Rubber Flooring Glossary
Long used for commercial flooring, rubber is now becoming an increasingly popular material for residential flooring. Since it absorbs impacts, resists stains, and reduces sound, it’s a great choice for high-traffic areas in your home.
Due to its many colors and textures, rubber flooring is an amazingly practical and durable addition to all kinds of spaces. These are some glossary terms to know to help inform your buying decisions.
Anti-fatigue: One of the benefits of rubber flooring is its anti-fatigue properties. Rubber can help reduce the physical stress caused by standing on hard floors for long periods of time.
Free lay: The most common way to install rubber flooring is to free lay the tiles or rolls. This simply means that the flooring remains in place without the use of adhesives.
Glue down: This installation requires adhesives and is more permanent than free laying rubber tiles or rolls. To glue down rubber flooring, you’ll need flooring adhesive and a large roller to ensure the flooring is properly adhered.
High-impact: Affected areas in your home include play areas, workout areas, bathrooms, and even garages. These high-impact areas are subject to increased traffic, heavy furniture and equipment, and environmental challenges. Due to its durability and absorption capabilities, rubber flooring is a great solution for high-impact areas.
Interlocking: Rubber flooring tiles that interlock require a straightforward installation process. Instead of requiring glue or other adhesives, these tiles stay together thanks to parts that fit together. Since they interlock, these tiles not only stay together but also resist shifting and other movement.
Rolls: Many rubber flooring varieties are available in rolls, which are typically sold by the square foot. Installing rolls of rubber flooring can be challenging, since they require careful, even application. It’s often best to hire a professional to install rubber flooring rolls.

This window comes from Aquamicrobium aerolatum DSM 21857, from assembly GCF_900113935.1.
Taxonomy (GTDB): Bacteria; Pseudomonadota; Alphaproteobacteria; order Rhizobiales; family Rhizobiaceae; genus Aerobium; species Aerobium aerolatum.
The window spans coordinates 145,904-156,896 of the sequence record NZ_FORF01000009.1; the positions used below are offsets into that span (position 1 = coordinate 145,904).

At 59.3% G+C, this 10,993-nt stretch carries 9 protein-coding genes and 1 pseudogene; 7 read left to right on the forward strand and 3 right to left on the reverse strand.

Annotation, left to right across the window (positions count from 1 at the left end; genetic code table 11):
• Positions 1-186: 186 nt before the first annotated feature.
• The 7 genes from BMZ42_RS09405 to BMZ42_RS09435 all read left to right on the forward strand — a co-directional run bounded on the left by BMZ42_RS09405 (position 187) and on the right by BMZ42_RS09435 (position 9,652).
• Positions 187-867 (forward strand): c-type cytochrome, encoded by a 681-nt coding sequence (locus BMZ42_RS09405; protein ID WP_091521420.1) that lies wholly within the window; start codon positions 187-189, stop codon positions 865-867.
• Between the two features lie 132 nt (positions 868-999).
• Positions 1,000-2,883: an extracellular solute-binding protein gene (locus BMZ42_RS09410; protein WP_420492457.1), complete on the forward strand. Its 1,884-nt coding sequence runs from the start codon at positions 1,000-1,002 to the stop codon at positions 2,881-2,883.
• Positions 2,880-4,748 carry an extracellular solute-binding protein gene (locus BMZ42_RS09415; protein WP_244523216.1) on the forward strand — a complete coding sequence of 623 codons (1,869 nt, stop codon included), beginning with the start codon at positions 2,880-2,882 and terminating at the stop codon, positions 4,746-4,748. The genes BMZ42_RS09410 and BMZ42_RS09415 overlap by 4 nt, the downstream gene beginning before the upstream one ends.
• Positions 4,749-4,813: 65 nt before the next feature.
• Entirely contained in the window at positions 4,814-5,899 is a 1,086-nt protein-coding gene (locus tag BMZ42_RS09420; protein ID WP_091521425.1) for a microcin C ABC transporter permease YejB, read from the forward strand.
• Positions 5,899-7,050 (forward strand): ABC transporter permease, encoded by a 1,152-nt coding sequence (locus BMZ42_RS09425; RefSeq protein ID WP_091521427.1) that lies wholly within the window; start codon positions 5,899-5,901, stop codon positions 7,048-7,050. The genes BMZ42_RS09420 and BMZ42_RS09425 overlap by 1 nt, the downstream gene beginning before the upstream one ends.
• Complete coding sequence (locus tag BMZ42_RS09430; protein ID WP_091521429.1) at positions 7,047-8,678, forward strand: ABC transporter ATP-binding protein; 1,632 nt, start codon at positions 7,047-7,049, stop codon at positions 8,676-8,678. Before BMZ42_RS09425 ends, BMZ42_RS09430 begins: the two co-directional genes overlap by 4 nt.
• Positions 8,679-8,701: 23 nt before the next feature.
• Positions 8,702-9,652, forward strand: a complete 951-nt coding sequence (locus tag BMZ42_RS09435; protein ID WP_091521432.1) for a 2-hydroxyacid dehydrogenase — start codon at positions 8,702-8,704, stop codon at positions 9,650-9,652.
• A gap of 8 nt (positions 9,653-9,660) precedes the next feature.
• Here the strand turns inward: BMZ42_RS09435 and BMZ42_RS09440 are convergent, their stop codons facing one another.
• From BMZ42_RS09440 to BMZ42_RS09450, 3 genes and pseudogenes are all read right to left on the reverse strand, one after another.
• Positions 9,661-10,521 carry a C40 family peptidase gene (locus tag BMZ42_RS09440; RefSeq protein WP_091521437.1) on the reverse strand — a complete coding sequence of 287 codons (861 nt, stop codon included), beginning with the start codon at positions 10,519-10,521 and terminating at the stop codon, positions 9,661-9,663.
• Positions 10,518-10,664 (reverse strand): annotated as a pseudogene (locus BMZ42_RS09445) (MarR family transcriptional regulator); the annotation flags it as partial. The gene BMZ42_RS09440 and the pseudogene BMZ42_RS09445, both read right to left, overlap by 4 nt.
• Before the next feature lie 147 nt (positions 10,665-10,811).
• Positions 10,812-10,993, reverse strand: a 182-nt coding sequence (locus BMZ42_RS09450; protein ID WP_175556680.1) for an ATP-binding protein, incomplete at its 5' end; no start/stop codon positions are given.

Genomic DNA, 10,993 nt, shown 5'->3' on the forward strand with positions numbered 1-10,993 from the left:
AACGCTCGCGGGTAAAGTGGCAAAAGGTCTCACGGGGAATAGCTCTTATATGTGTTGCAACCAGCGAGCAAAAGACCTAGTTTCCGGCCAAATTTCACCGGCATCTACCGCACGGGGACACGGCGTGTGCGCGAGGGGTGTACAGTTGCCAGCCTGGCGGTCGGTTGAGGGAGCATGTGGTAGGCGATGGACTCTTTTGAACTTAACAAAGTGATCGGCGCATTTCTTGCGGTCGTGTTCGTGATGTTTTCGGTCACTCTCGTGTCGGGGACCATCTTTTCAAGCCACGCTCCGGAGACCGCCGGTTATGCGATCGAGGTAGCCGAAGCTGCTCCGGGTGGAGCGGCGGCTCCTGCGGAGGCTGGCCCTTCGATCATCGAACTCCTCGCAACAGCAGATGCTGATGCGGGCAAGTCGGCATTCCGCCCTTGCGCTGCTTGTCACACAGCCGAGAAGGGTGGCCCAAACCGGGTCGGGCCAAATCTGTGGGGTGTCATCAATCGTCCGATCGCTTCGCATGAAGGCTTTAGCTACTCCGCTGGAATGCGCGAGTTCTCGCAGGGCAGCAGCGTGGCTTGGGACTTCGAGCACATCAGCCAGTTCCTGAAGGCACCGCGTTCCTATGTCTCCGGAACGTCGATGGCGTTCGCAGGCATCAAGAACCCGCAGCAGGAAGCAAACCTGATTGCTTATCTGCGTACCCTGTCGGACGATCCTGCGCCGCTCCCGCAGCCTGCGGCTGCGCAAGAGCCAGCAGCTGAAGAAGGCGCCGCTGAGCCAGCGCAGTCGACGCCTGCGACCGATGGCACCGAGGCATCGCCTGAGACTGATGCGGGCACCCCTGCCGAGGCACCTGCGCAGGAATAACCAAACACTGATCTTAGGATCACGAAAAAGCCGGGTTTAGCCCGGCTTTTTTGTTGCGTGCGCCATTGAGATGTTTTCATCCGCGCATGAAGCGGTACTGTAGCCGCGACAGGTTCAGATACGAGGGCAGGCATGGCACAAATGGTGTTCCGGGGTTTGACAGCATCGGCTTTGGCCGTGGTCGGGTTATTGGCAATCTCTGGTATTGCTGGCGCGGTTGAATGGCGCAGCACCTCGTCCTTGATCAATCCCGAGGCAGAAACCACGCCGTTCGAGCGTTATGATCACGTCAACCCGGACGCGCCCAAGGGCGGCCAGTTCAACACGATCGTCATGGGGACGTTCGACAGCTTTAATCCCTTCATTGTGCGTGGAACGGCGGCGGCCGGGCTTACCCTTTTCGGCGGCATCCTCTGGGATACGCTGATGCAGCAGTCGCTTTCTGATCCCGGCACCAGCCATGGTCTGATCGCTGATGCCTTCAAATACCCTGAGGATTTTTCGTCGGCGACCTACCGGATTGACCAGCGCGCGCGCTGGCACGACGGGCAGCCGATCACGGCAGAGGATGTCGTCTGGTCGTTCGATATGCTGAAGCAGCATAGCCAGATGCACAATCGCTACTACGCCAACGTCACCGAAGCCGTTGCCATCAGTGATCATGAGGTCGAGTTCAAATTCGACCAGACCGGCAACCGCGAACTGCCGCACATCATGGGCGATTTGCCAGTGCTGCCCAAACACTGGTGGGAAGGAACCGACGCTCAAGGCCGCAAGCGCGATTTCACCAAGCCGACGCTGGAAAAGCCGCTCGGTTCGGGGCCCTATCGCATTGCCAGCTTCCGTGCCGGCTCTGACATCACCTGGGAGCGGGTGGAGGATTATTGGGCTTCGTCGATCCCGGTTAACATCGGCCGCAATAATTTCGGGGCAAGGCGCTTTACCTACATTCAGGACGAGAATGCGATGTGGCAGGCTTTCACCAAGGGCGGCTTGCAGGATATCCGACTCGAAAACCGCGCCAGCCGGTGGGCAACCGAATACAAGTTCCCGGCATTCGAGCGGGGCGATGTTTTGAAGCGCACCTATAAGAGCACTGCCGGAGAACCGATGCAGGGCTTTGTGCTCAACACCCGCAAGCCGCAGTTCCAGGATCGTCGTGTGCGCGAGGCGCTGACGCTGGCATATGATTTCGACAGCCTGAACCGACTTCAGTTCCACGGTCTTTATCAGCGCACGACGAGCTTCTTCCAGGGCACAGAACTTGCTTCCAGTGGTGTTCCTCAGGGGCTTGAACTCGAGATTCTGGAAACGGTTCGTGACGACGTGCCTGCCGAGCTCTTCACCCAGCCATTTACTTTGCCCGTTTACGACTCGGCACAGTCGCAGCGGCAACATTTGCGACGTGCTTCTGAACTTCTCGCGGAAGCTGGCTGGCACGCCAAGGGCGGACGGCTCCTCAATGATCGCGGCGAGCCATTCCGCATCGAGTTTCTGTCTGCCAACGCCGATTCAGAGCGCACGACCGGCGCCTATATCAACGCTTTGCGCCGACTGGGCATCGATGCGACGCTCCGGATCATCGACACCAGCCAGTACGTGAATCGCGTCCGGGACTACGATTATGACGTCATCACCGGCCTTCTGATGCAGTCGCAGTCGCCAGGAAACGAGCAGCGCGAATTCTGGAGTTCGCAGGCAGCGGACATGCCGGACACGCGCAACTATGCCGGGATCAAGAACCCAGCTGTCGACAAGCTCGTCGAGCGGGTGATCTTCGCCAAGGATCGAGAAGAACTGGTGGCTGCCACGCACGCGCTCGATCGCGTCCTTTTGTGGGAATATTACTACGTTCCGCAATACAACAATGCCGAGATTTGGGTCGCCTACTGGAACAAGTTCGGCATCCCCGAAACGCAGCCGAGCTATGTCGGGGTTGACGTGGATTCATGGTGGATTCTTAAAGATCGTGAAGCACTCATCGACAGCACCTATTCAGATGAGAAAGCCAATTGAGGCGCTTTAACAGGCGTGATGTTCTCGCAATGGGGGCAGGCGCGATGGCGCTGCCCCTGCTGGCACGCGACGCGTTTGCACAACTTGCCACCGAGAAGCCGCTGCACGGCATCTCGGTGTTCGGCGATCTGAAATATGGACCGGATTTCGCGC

Speckles: These eye-catching elements are common components in rubber flooring. Speckles are generally lighter in color than the base flooring tone, and they add visual interest. They are often composed of EPDM, a synthetic rubber material that can add extra durability to the flooring surface.
Square edge: Most rubber flooring rolls are machine-cut with precise square edge. This ensures that installation is straightforward and that the flooring always looks neat and professional. With square edges, it’s easy to create a seamless look, and there’s no need to worry about matching up rolls or tiles, since each one meets cleanly with the next.
Tiles: Many varieties of rubber flooring are available in tiles. Since most measure about 1 square foot, these units are often easy to install. Rubber flooring tiles are available in a range of styles, textures, and colors, and they require installation methods ranging from interlocking to free lay.
Volatile organic compounds: Many flooring types have high levels of volatile organic compounds (VOCs), which are airborne chemicals typically emitted by adhesives and glue. High levels of VOCs can easily make people sick with respiratory or even immune issues. Rubber flooring is a low-VOC material, which means it’s a healthy choice for flooring in your home.